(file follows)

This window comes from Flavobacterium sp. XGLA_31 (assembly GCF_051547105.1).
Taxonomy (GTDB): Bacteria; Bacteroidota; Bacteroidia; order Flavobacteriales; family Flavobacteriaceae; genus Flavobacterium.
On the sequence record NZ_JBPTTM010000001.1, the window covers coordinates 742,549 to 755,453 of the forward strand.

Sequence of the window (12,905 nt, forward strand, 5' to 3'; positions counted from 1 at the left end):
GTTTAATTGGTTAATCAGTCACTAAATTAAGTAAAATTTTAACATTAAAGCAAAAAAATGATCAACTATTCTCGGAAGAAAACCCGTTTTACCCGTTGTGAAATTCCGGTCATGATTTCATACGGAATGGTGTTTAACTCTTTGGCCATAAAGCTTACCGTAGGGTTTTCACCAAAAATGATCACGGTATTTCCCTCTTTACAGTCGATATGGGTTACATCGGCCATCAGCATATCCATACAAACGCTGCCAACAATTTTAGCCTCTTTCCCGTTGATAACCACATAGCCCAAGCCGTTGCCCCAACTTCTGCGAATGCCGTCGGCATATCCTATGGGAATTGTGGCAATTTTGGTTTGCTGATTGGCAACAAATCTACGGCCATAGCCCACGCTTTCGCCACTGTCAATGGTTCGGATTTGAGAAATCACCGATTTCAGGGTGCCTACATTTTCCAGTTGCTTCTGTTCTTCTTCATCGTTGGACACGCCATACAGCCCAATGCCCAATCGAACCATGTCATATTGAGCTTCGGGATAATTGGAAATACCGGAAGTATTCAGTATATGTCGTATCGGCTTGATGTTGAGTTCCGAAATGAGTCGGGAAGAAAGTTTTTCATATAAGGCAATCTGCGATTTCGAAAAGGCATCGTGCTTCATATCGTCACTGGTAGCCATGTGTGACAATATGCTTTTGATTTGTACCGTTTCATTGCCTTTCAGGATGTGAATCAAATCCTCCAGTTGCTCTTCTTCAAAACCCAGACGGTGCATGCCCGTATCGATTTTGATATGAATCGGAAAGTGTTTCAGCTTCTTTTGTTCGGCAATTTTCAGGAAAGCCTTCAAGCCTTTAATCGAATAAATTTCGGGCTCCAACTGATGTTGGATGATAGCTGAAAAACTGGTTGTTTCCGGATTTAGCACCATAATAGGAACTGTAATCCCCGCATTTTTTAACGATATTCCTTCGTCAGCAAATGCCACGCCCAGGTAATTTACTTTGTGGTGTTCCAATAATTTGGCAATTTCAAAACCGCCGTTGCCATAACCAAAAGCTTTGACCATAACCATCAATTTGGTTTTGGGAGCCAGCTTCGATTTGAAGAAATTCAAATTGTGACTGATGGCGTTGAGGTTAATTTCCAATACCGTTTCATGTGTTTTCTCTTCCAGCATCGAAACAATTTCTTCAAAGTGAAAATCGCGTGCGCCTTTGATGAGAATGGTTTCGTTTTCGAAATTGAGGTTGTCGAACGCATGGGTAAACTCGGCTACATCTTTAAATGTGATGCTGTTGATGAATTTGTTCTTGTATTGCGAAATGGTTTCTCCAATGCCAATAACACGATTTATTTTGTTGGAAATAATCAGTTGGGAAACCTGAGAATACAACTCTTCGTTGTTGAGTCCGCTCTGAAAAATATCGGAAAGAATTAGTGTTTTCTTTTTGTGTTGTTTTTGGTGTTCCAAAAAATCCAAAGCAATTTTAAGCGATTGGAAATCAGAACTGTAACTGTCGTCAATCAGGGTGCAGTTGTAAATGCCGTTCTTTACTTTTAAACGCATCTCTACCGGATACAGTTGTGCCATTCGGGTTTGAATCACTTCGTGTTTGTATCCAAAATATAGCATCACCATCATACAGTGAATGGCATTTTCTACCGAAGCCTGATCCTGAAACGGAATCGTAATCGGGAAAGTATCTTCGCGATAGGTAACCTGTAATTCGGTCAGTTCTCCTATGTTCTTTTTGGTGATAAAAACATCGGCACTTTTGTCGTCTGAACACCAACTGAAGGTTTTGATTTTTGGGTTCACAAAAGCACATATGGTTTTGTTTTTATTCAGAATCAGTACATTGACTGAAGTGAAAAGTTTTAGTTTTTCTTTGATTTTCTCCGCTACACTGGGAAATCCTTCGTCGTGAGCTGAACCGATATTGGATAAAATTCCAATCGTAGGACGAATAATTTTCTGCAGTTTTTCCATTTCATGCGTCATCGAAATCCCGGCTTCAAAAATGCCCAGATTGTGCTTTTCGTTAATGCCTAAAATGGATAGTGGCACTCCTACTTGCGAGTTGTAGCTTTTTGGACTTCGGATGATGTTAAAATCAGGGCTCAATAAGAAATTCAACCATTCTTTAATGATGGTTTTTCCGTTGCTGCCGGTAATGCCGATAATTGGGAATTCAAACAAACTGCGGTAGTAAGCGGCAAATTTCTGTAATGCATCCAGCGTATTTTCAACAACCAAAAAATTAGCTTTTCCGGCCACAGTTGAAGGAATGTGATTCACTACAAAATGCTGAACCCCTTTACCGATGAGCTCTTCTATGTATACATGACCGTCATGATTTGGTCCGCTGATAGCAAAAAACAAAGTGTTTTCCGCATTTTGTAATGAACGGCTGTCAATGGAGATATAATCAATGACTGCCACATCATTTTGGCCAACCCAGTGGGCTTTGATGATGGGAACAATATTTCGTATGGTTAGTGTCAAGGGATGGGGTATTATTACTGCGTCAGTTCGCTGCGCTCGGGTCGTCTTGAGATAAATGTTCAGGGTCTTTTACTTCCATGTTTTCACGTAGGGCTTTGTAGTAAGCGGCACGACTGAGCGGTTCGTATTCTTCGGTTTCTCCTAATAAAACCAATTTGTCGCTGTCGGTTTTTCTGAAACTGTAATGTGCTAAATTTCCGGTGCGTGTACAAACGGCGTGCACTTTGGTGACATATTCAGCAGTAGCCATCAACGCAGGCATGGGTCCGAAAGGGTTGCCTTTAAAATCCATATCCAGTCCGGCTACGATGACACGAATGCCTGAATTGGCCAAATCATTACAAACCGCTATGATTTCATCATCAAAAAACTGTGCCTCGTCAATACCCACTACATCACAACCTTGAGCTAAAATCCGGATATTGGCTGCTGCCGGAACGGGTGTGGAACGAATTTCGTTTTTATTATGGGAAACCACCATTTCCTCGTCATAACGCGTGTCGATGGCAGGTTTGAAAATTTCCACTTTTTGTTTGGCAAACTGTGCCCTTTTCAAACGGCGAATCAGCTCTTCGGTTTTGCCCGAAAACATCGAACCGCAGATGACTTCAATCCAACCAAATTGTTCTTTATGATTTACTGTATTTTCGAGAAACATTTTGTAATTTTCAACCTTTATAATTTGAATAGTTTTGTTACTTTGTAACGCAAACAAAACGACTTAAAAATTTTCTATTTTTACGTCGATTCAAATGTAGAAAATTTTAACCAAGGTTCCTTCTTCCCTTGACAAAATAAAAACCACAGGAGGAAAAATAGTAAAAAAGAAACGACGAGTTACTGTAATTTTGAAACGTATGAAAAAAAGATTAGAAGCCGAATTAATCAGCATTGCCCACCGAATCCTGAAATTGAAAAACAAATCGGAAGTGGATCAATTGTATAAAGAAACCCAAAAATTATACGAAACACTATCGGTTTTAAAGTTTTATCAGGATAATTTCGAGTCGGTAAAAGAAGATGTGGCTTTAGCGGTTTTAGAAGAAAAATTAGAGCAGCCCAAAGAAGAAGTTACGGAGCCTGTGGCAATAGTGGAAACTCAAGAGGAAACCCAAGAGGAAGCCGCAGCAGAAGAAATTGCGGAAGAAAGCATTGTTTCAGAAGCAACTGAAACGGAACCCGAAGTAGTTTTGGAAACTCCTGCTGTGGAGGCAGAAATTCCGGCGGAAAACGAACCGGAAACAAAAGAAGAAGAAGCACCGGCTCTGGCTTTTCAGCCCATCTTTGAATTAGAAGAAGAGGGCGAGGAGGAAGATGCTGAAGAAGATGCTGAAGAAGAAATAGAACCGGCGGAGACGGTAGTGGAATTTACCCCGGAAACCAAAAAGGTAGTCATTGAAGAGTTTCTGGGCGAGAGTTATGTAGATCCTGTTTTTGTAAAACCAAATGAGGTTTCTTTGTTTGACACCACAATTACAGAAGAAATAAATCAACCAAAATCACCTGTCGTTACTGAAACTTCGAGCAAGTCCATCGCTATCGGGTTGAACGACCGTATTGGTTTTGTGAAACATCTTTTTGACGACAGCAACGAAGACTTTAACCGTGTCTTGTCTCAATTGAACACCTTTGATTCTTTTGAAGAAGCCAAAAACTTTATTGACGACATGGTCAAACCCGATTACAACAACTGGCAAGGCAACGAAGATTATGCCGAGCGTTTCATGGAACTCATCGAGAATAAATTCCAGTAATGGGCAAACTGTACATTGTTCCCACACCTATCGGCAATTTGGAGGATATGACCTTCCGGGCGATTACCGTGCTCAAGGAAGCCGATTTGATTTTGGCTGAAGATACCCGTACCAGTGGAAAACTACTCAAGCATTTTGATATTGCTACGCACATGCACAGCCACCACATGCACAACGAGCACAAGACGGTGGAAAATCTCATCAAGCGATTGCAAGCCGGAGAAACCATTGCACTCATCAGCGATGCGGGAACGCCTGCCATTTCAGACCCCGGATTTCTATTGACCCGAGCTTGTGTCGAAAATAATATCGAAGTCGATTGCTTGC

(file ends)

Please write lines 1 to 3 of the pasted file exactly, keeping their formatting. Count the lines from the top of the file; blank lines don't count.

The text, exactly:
This window comes from Flavobacterium sp. XGLA_31 (assembly GCF_051547105.1).
Taxonomy (GTDB): Bacteria; Bacteroidota; Bacteroidia; order Flavobacteriales; family Flavobacteriaceae; genus Flavobacterium.
On the sequence record NZ_JBPTTM010000001.1, the window covers coordinates 742,549 to 755,453 of the forward strand.